Grenoble


Report  1

Reporter: Brenna Fielding (Warwick University)

Contact at destination: Dr Brigitte Achkar

Year of visit: 2015

Country: France

Region: Alpe d’Huez, Isere – Near Grenoble

Institution: Groupe medicale de la Meije

Department: N/A

Work/Study undertaken: The clinic is very small, with just 2 doctors and 1 interne. When English patients came in, I would clerk them, and do examinations, and help with translation for the doctors/receptionists. I saw a few French patients however the clinic was often very busy so there wasn’t time to spend a long time taking histories in French! Due to the high number of orthopaedic traumas, I had the opportunity to learn how to position and take X rays for a huge range of traumas. I got very good at orthopaedic examinations! I was also able to perform basic examinations, taking blood pressures, performing ECGs, setting casts etc. I also had the chance to suture a variety of wounds. Every day was different as it depended on the type of patient coming in and how busy the resort was. I was there towards the end of the Winter season so it was quieter, but meant the doctors had more time to teach.

Description of destination: Alpe d’Huez is a small town in the French Alps. It is popular for both skiing in winter, and cycling in summer. It has a small resident population and a large turnover of tourists. It is famous for having one of the longest black runs, and the incredibly 21 bends up to the resort which is visited by the Tour de France most years. It is small enough to walk everywhere, and there are buses which go to Grenoble – the nearest city, about 2 hours away.

Were locals friendly? Yes! Everybody there loves the mountains, so if you are a keen skier/climber you will get on with most people. Locals are a bit harder to find as often the resort is full of visitors, but everyone was very friendly.

Was it safe? Absolutely! I was happy walking around alone at night.

What did you do in your spare time? Skiing! I was there towards the end of the season, so there wasn’t a huge amount of snow left.  I met some locals with cars and we went on trips to Les Deux Alpes and Serre Chevalier, but these are both 2/3 hours drive away. There is an ice rink, swimming pool, sports centre and small cinema, but if you are not a skier/cyclist I think it would be easy to get bored as the town is quite isolated.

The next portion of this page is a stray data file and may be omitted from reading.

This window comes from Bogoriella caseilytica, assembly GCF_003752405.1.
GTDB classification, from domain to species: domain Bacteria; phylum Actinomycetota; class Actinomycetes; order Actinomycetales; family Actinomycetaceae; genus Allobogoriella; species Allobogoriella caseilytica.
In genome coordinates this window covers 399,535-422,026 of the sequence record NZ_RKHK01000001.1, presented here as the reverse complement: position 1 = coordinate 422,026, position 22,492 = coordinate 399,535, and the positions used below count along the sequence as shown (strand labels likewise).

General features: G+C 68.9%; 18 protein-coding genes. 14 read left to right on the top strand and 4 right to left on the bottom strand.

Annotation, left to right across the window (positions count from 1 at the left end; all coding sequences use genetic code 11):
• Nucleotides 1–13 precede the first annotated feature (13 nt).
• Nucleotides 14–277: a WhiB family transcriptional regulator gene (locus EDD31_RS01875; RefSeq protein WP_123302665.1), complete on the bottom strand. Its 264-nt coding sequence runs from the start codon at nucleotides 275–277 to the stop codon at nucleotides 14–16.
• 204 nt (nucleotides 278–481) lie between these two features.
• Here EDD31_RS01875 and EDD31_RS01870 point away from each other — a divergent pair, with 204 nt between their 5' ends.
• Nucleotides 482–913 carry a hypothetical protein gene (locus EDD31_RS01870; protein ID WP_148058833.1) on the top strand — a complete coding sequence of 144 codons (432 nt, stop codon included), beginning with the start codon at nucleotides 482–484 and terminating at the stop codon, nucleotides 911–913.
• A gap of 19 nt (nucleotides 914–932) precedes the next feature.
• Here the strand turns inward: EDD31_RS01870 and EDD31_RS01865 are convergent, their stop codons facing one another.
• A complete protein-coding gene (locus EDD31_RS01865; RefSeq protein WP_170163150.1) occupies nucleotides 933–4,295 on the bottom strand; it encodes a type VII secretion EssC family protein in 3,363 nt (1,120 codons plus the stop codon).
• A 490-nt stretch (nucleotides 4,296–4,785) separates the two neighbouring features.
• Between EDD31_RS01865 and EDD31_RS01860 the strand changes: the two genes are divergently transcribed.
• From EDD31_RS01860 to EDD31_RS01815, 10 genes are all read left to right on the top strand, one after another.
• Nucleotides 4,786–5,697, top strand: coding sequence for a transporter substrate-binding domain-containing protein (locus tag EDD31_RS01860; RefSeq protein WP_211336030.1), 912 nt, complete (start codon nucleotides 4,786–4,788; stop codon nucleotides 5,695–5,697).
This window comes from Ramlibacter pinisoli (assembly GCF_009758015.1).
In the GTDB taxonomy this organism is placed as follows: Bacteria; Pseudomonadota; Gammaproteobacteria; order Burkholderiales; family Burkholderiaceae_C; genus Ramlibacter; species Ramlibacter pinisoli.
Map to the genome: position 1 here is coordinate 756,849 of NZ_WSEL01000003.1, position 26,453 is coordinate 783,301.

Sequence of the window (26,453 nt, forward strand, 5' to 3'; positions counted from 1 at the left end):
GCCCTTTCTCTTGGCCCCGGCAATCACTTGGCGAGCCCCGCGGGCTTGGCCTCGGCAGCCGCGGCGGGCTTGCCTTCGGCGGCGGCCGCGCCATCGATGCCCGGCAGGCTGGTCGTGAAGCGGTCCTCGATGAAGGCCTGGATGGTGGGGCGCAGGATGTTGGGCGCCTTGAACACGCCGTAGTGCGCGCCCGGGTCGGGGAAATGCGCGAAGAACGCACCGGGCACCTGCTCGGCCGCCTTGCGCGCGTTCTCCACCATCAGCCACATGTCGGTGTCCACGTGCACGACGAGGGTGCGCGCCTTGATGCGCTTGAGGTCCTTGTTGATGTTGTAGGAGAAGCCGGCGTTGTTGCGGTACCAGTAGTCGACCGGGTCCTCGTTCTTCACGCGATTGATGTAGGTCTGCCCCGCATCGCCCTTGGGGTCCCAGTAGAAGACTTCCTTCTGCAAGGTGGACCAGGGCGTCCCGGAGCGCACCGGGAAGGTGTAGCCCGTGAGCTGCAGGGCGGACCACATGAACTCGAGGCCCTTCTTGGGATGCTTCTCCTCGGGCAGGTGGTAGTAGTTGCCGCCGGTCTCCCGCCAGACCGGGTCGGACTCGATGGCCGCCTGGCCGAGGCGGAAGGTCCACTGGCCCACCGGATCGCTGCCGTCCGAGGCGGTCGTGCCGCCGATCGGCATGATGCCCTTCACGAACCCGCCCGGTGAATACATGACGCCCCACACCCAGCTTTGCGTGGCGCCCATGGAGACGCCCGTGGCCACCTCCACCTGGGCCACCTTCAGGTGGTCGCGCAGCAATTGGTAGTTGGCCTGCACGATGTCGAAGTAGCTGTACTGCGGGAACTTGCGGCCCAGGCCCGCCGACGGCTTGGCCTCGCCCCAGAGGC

Time of year and climate? March/April. Mix of weather, blizzards, rain, and sunburn! Very variable.

Accommodation? I stayed in a very small flat shared with another young French person working in resort, which I found through a contact given to me by the medical centre. I was lucky as medium-term accommodation is very difficult to find in resort, or is very expensive. Most of the people working in the medical centre live in the valley at the bottom of the mountain and drive up every day.

How did I get there? Flew to Grenoble with easyjet (only possible in ski seasons, no flights out of season!), then a bus from Grenoble to Alpe d’Huez via Bourg d’Oisans.

Medically useful? I saw a huge amount of orthopaedic trauma that was quite different to the type seen in the UK. I had the opportunity to learn about X-rays etc, practice my suturing, and learn a lot about the French medical system. The French use brand names for drugs in prescribing which confused me initially but I managed to get my head around the common ones after a while!

French improved? Definitely!  I already had a level of conversational French, but not much medical French. If you don’t know a medical term it is worth trying the English term with a French accent as you might just be right! Living with French people improved my colloquial French, and my fluency and confidence has definitely increased. I learned a lot about French culture and cooking from my flatmate, and made many good friends on the mountain!

Would you do anything differently? I would take less formal clothing – normal attire is jeans and a shirt/smart-ish top. I would have liked to go in season when there are more patients, but the clinic wouldn’t have been able to take me as they are too thinly stretched during the season.

Approximate total cost? Flights cost about £250. Buses in and out of resort add up, depending on how much you want to explore the surrounding area. Food is quite expensive as you end up eating out quite a lot, and food has a premium as it has to be taken up the mountain (cheaper if you can get down to Casino in the valley). I think I spent about £400 for food/leisure etc. If you want to ski you will need insurance, about £100, and a lift pass which is about £250/week or £30/day, so not cheap at all! Total excluding ski related costs ~£700.